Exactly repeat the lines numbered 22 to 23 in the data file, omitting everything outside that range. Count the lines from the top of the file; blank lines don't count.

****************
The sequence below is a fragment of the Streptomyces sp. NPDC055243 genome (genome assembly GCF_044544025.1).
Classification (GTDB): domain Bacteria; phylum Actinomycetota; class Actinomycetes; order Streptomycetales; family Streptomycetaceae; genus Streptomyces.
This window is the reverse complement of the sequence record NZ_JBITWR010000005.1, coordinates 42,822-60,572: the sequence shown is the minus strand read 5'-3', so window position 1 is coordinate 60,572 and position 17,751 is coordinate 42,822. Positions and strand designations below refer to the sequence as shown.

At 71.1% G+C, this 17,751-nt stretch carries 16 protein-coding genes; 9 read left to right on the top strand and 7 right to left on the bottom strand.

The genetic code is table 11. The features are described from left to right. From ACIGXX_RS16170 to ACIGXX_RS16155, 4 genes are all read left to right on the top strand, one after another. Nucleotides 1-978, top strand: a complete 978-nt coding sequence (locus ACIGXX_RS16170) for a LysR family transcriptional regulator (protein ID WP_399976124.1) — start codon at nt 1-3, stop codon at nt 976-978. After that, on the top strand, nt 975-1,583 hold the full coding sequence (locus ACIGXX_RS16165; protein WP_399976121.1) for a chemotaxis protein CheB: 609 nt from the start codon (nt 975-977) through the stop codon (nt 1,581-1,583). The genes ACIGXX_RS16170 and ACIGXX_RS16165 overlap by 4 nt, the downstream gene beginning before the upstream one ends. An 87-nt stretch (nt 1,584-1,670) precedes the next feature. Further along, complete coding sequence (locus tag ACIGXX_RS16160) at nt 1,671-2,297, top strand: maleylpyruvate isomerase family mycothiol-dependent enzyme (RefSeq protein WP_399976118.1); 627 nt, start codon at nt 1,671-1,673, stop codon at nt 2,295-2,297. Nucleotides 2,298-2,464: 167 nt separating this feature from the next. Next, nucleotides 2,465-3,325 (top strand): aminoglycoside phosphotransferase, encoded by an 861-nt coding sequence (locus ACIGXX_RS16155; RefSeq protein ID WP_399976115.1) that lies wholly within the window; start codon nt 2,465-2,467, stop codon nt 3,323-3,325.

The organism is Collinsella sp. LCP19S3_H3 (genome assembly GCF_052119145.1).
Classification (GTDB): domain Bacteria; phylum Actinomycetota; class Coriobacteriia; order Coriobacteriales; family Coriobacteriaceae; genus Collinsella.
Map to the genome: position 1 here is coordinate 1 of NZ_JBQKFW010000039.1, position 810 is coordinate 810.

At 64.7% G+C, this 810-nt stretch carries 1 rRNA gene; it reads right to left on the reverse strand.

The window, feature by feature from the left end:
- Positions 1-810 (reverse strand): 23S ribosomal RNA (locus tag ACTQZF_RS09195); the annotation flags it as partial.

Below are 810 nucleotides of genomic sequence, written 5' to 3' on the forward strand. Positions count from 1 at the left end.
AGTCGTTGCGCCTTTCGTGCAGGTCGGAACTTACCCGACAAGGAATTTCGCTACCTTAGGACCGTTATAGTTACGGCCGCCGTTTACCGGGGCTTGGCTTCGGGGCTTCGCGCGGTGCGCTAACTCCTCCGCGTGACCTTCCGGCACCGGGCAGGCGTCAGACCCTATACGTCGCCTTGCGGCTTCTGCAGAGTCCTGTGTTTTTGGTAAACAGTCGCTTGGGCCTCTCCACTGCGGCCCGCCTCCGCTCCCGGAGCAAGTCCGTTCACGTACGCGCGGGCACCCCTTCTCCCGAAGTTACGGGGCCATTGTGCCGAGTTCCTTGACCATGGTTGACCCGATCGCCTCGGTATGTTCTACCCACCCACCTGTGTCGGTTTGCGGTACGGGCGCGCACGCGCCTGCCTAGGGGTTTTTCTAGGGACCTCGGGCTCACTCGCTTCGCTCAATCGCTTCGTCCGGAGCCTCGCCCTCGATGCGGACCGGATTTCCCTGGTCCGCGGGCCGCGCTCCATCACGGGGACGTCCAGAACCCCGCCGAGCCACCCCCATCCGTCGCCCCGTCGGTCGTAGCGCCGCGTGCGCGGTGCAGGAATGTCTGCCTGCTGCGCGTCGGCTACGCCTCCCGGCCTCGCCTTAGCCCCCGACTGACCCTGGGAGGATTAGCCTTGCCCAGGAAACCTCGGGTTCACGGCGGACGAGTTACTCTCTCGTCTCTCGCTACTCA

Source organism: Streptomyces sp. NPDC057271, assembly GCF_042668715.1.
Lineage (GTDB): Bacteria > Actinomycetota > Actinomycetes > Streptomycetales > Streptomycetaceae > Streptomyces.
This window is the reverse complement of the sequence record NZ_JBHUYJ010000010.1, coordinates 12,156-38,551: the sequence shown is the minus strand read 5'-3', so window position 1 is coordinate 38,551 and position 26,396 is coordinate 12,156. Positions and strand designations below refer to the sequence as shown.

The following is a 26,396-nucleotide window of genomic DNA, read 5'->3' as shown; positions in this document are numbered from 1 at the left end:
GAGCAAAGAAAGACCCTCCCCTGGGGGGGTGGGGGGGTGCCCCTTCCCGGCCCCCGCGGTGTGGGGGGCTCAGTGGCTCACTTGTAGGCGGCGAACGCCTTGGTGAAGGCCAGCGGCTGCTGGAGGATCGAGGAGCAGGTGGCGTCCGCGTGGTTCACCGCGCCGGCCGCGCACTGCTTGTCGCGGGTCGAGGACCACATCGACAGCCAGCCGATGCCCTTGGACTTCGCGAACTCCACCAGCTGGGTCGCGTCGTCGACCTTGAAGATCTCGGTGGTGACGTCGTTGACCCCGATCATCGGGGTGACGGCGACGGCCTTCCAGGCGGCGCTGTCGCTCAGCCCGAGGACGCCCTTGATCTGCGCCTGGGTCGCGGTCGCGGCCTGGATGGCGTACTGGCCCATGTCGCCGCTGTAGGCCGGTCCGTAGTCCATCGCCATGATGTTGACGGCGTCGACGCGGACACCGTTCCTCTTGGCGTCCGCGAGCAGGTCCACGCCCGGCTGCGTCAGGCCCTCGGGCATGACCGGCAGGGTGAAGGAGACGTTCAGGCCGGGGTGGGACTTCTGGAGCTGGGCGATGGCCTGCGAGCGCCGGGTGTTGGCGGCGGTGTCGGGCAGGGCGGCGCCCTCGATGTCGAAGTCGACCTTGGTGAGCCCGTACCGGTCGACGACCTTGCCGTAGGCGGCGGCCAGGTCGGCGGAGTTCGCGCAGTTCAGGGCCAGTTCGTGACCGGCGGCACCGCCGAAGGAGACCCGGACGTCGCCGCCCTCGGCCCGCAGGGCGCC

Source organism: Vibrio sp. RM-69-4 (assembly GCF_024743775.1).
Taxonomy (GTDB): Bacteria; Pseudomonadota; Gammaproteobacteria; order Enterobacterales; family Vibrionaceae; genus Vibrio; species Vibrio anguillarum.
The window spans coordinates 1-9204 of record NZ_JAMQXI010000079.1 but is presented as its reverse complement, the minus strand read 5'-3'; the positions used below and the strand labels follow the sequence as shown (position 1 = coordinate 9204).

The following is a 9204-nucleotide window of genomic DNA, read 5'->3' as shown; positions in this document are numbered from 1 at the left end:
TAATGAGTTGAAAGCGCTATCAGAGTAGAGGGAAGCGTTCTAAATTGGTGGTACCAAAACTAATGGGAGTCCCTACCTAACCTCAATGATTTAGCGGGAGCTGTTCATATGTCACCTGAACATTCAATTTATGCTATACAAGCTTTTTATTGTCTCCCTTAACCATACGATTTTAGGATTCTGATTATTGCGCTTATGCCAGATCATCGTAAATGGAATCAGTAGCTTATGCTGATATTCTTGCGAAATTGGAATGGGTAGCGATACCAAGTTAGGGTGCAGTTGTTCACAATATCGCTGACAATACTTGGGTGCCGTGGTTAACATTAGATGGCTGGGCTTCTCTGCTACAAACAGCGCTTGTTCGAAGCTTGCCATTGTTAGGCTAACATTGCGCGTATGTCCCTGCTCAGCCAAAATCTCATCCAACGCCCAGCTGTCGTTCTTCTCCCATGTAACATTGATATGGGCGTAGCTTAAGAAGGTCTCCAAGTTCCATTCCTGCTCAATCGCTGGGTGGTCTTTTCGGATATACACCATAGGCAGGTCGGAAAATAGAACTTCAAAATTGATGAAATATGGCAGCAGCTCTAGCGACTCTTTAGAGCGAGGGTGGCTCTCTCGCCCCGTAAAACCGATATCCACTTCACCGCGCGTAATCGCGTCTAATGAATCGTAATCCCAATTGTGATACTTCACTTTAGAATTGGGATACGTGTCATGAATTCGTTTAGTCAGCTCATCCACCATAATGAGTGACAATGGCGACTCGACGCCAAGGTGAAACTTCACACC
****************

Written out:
The following is a 9204-nucleotide window of genomic DNA, read 5'->3' as shown; positions in this document are numbered from 1 at the left end:
TAATGAGTTGAAAGCGCTATCAGAGTAGAGGGAAGCGTTCTAAATTGGTGGTACCAAAACTAATGGGAGTCCCTACCTAACCTCAATGATTTAGCGGGAGCTGTTCATATGTCACCTGAACATTCAATTTATGCTATACAAGCTTTTTATTGTCTCCCTTAACCATACGATTTTAGGATTCTGATTATTGCGCTTATGCCAGATCATCGTAAATGGAATCAGTAGCTTATGCTGATATTCTTGCGAAATTGGAATGGGTAGCGATACCAAGTTAGGGTGCAGTTGTTCACAATATCGCTGACAATACTTGGGTGCCGTGGTTAACATTAGATGGCTGGGCTTCTCTGCTACAAACAGCGCTTGTTCGAAGCTTGCCATTGTTAGGCTAACATTGCGCGTATGTCCCTGCTCAGCCAAAATCTCATCCAACGCCCAGCTGTCGTTCTTCTCCCATGTAACATTGATATGGGCGTAGCTTAAGAAGGTCTCCAAGTTCCATTCCTGCTCAATCGCTGGGTGGTCTTTTCGGATATACACCATAGGCAGGTCGGAAAATAGAACTTCAAAATTGATGAAATATGGCAGCAGCTCTAGCGACTCTTTAGAGCGAGGGTGGCTCTCTCGCCCCGTAAAACCGATATCCACTTCACCGCGCGTAATCGCGTCTAATGAATCGTAATCCCAATTGTGATACTTCACTTTAGAATTGGGATACGTGTCATGAATTCGTTTAGTCAGCTCATCCACCATAATGAGTGACAATGGCGACTCGACGCCAAGGTGAAACTTCACACC